Histone modifications

Nucleosomes are represented by DNA wrapped around eight histone proteins, H2A, H2B, H3, and H4. Histones are primary protein components of eukaryotic chromatin and play a role in gene regulation. A histone modification is a covalent post-translational modification (PTM) to histone proteins which include methylation, phosphorylation, acetylation, ubiquitylation, and sumoylation (75,76).

Substantial research has investigated the effects of H. pylori infection on histone modification. Chromatin immunoprecipitation analysis of NCI-N87 and primary gastric cells revealed that H. pylori induce cell cycle control factor p21WAF1 overexpression. H. pylori is associated with hyperacetylation of histone H4 which can release HDAC-1 from the p21WAF1 promoter (77). cagPAI-dependent decreases of H3 phosphorylation levels at serine 10 (pH3Ser10) and threonine 3 (pH3Thr3) are observed. H. pylori causes a strong decrease of the cell division cycle 25 (CDC25C) phosphatase (78). Liang et al demonstrated that RBP2, a newly identified H3K4 demethylase, can be induced by CagA via PI3K/AKT-Sp1 pathway depending on AKT phosphorylation. Furthermore, the novel CagA-PI3K/AKT-Sp1-RBP2-Cyclin D1 pathway links chronic inflammation to tumor during GC development (79).

In conclusion, the CagA protein is encoded by cag PAI and delivered into the host cells during the T4SS system. Following translocation, Src and Abl kinases phosphorylate CagA on EPIYA motifs. Phosphorylated CagA can interact with SHP2, Csk, Crk and hβD, which trigger several intracellular signaling pathways resulting in epithelial cell gene expression. The unphosphorylated CagA directly interacts with certain intracellular proteins such as PARIb, E-cadherin/β-catenin, c-Met, Grb2 and ZO-1, then disrupts the cell-to-cell junctions and gastric epithelial cell polarity.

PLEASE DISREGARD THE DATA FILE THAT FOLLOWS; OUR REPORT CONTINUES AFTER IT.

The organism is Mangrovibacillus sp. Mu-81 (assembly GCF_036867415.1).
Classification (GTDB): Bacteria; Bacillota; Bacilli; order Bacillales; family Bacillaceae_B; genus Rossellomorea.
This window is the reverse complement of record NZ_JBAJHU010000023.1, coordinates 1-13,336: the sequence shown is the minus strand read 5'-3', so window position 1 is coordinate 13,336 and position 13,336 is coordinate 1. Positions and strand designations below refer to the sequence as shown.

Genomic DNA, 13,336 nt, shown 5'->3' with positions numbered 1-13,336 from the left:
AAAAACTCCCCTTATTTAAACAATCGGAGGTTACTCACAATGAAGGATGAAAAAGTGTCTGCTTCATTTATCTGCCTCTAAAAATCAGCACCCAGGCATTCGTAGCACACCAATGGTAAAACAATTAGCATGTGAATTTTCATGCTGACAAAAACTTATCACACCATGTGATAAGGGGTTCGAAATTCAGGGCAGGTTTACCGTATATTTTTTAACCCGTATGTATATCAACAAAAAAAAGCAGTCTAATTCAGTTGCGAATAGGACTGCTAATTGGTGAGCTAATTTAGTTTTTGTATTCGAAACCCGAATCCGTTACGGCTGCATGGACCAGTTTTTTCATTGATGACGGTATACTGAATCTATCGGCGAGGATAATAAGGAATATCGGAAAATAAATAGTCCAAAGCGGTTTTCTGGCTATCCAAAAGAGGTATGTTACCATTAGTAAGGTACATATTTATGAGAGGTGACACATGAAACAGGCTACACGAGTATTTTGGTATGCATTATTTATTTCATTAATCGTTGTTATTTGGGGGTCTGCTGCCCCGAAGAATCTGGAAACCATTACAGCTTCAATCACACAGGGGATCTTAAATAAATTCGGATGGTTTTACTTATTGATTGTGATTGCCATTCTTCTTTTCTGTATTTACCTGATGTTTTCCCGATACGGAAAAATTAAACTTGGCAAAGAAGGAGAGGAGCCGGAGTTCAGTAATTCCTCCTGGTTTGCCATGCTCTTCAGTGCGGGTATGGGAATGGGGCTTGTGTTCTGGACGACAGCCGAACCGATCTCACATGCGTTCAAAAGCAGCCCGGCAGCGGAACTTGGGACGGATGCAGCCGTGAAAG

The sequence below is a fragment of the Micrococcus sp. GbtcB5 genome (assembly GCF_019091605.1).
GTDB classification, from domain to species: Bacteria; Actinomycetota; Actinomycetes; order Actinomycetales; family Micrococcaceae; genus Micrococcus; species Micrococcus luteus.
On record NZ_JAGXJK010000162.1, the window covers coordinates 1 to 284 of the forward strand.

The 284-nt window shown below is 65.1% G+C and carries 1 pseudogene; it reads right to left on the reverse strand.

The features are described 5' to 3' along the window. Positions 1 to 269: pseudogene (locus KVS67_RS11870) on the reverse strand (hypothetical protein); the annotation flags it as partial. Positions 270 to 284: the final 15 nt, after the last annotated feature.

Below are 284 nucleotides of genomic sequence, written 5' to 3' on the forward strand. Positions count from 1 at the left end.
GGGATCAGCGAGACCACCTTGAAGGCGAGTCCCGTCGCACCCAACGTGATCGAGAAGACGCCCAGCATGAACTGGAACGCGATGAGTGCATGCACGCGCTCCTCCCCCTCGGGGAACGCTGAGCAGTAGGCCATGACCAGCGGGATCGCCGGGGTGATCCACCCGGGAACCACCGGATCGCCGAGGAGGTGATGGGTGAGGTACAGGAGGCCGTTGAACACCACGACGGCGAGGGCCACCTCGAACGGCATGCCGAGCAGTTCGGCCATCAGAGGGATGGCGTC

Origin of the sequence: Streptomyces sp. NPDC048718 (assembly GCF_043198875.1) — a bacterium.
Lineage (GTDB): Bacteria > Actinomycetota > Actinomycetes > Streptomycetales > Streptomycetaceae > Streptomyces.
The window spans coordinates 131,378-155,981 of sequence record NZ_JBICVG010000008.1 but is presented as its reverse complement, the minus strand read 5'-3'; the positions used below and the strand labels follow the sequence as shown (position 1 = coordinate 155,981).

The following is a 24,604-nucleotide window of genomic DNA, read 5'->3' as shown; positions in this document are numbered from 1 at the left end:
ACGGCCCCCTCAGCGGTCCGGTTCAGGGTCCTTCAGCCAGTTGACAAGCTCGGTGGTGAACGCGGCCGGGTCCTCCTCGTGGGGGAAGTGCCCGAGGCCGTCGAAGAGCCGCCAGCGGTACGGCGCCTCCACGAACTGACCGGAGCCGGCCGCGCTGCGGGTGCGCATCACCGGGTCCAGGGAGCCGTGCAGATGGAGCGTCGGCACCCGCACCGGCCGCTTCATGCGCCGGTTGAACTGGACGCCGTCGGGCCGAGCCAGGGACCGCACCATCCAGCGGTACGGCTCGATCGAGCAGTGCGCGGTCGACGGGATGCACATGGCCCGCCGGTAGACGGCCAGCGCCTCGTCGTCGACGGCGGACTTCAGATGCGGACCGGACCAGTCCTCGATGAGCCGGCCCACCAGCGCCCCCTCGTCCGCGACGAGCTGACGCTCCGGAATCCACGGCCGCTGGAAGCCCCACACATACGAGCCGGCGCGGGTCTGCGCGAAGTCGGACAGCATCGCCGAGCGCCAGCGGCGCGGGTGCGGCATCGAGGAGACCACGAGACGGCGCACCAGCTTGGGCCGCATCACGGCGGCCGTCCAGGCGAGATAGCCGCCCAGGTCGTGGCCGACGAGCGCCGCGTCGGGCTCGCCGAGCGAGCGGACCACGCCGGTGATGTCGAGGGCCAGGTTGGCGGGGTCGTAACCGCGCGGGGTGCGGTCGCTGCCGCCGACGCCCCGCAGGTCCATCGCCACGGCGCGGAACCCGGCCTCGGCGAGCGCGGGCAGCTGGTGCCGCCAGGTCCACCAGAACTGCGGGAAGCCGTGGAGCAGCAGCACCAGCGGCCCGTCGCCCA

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Chen S, Zhang R and Duan G: Pathogenic mechanisms of the oncoprotein CagA in H. pylori-induced gastric cancer (Review). Oncol Rep 36: 3087-3094, 2016
Chen, S., Zhang, R., & Duan, G. (2016). Pathogenic mechanisms of the oncoprotein CagA in H. pylori-induced gastric cancer (Review). Oncology Reports, 36, 3087-3094.
Chen, S., Zhang, R., Duan, G."Pathogenic mechanisms of the oncoprotein CagA in H. pylori-induced gastric cancer (Review)". Oncology Reports 36.6 (2016): 3087-3094.
Chen, S., Zhang, R., Duan, G."Pathogenic mechanisms of the oncoprotein CagA in H. pylori-induced gastric cancer (Review)". Oncology Reports 36, no. 6 (2016): 3087-3094.